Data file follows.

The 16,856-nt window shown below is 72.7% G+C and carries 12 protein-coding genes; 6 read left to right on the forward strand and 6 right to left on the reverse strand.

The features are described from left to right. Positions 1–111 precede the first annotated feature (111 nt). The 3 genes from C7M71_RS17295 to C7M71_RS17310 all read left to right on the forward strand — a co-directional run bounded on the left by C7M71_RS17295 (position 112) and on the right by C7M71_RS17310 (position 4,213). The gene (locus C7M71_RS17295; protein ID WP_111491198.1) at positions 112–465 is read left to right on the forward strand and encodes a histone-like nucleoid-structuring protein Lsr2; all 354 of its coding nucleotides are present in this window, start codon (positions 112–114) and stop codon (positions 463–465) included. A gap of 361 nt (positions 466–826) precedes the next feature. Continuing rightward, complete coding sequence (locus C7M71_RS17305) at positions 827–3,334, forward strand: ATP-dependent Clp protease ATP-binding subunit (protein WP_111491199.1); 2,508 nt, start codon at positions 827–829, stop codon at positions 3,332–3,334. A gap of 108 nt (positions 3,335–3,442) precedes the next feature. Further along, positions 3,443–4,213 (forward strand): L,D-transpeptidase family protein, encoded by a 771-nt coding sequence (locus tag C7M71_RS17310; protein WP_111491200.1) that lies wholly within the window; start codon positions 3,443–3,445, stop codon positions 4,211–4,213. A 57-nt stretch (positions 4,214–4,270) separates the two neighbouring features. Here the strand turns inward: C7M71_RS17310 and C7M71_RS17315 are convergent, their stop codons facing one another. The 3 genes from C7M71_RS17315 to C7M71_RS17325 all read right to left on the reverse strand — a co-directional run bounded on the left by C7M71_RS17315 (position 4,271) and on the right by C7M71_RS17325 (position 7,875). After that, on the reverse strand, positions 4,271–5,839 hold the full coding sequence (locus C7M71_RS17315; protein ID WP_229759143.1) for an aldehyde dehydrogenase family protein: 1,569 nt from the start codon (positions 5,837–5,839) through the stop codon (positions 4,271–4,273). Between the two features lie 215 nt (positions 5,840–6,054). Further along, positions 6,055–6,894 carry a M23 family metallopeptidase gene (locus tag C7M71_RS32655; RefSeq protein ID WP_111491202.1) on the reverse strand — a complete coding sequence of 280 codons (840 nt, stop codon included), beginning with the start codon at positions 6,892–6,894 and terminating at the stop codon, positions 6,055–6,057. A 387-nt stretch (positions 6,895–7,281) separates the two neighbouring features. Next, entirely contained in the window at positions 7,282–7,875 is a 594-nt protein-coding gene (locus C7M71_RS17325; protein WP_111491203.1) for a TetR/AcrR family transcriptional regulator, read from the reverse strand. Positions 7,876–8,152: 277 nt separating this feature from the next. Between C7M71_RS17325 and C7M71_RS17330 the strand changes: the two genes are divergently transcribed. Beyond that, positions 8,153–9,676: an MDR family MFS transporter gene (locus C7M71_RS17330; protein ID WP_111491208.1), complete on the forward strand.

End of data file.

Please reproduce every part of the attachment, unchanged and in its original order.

The 16,856-nt window shown below is 72.7% G+C and carries 12 protein-coding genes; 6 read left to right on the forward strand and 6 right to left on the reverse strand.

The features are described from left to right. Positions 1–111 precede the first annotated feature (111 nt). The 3 genes from C7M71_RS17295 to C7M71_RS17310 all read left to right on the forward strand — a co-directional run bounded on the left by C7M71_RS17295 (position 112) and on the right by C7M71_RS17310 (position 4,213). The gene (locus C7M71_RS17295; protein ID WP_111491198.1) at positions 112–465 is read left to right on the forward strand and encodes a histone-like nucleoid-structuring protein Lsr2; all 354 of its coding nucleotides are present in this window, start codon (positions 112–114) and stop codon (positions 463–465) included. A gap of 361 nt (positions 466–826) precedes the next feature. Continuing rightward, complete coding sequence (locus C7M71_RS17305) at positions 827–3,334, forward strand: ATP-dependent Clp protease ATP-binding subunit (protein WP_111491199.1); 2,508 nt, start codon at positions 827–829, stop codon at positions 3,332–3,334. A gap of 108 nt (positions 3,335–3,442) precedes the next feature. Further along, positions 3,443–4,213 (forward strand): L,D-transpeptidase family protein, encoded by a 771-nt coding sequence (locus tag C7M71_RS17310; protein WP_111491200.1) that lies wholly within the window; start codon positions 3,443–3,445, stop codon positions 4,211–4,213. A 57-nt stretch (positions 4,214–4,270) separates the two neighbouring features. Here the strand turns inward: C7M71_RS17310 and C7M71_RS17315 are convergent, their stop codons facing one another. The 3 genes from C7M71_RS17315 to C7M71_RS17325 all read right to left on the reverse strand — a co-directional run bounded on the left by C7M71_RS17315 (position 4,271) and on the right by C7M71_RS17325 (position 7,875). After that, on the reverse strand, positions 4,271–5,839 hold the full coding sequence (locus C7M71_RS17315; protein ID WP_229759143.1) for an aldehyde dehydrogenase family protein: 1,569 nt from the start codon (positions 5,837–5,839) through the stop codon (positions 4,271–4,273). Between the two features lie 215 nt (positions 5,840–6,054). Further along, positions 6,055–6,894 carry a M23 family metallopeptidase gene (locus tag C7M71_RS32655; RefSeq protein ID WP_111491202.1) on the reverse strand — a complete coding sequence of 280 codons (840 nt, stop codon included), beginning with the start codon at positions 6,892–6,894 and terminating at the stop codon, positions 6,055–6,057. A 387-nt stretch (positions 6,895–7,281) separates the two neighbouring features. Next, entirely contained in the window at positions 7,282–7,875 is a 594-nt protein-coding gene (locus C7M71_RS17325; protein WP_111491203.1) for a TetR/AcrR family transcriptional regulator, read from the reverse strand. Positions 7,876–8,152: 277 nt separating this feature from the next. Between C7M71_RS17325 and C7M71_RS17330 the strand changes: the two genes are divergently transcribed. Beyond that, positions 8,153–9,676: an MDR family MFS transporter gene (locus C7M71_RS17330; protein ID WP_111491208.1), complete on the forward strand.